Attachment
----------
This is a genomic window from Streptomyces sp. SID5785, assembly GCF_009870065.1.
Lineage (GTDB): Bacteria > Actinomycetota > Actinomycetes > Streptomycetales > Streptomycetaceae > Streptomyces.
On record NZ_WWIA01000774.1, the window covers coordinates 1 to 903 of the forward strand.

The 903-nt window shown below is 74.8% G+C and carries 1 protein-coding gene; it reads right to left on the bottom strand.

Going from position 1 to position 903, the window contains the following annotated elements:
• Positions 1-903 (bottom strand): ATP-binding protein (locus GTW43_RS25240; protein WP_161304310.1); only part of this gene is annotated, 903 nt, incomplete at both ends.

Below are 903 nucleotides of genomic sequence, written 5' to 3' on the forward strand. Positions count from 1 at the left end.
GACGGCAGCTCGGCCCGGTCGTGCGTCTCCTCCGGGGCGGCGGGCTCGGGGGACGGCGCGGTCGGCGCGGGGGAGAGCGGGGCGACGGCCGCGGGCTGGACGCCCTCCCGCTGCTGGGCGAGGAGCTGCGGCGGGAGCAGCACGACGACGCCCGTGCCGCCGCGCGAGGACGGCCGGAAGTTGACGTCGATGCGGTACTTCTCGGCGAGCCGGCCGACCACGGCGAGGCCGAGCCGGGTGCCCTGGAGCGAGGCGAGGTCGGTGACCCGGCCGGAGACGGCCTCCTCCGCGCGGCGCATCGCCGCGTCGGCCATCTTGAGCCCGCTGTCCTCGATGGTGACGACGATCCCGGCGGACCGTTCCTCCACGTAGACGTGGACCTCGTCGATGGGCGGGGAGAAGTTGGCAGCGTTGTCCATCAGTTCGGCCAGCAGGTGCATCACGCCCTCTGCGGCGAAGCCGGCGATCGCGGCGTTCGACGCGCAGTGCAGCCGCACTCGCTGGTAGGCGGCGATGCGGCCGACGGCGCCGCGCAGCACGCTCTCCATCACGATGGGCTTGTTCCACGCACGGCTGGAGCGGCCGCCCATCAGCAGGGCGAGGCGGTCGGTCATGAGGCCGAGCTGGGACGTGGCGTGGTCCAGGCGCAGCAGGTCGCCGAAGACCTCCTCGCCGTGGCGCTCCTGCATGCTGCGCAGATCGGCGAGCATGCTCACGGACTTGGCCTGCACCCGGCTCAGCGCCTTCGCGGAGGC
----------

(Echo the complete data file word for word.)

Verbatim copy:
This is a genomic window from Streptomyces sp. SID5785, assembly GCF_009870065.1.
Lineage (GTDB): Bacteria > Actinomycetota > Actinomycetes > Streptomycetales > Streptomycetaceae > Streptomyces.
On record NZ_WWIA01000774.1, the window covers coordinates 1 to 903 of the forward strand.

The 903-nt window shown below is 74.8% G+C and carries 1 protein-coding gene; it reads right to left on the bottom strand.

Going from position 1 to position 903, the window contains the following annotated elements:
• Positions 1-903 (bottom strand): ATP-binding protein (locus GTW43_RS25240; protein WP_161304310.1); only part of this gene is annotated, 903 nt, incomplete at both ends.

Below are 903 nucleotides of genomic sequence, written 5' to 3' on the forward strand. Positions count from 1 at the left end.
GACGGCAGCTCGGCCCGGTCGTGCGTCTCCTCCGGGGCGGCGGGCTCGGGGGACGGCGCGGTCGGCGCGGGGGAGAGCGGGGCGACGGCCGCGGGCTGGACGCCCTCCCGCTGCTGGGCGAGGAGCTGCGGCGGGAGCAGCACGACGACGCCCGTGCCGCCGCGCGAGGACGGCCGGAAGTTGACGTCGATGCGGTACTTCTCGGCGAGCCGGCCGACCACGGCGAGGCCGAGCCGGGTGCCCTGGAGCGAGGCGAGGTCGGTGACCCGGCCGGAGACGGCCTCCTCCGCGCGGCGCATCGCCGCGTCGGCCATCTTGAGCCCGCTGTCCTCGATGGTGACGACGATCCCGGCGGACCGTTCCTCCACGTAGACGTGGACCTCGTCGATGGGCGGGGAGAAGTTGGCAGCGTTGTCCATCAGTTCGGCCAGCAGGTGCATCACGCCCTCTGCGGCGAAGCCGGCGATCGCGGCGTTCGACGCGCAGTGCAGCCGCACTCGCTGGTAGGCGGCGATGCGGCCGACGGCGCCGCGCAGCACGCTCTCCATCACGATGGGCTTGTTCCACGCACGGCTGGAGCGGCCGCCCATCAGCAGGGCGAGGCGGTCGGTCATGAGGCCGAGCTGGGACGTGGCGTGGTCCAGGCGCAGCAGGTCGCCGAAGACCTCCTCGCCGTGGCGCTCCTGCATGCTGCGCAGATCGGCGAGCATGCTCACGGACTTGGCCTGCACCCGGCTCAGCGCCTTCGCGGAGGC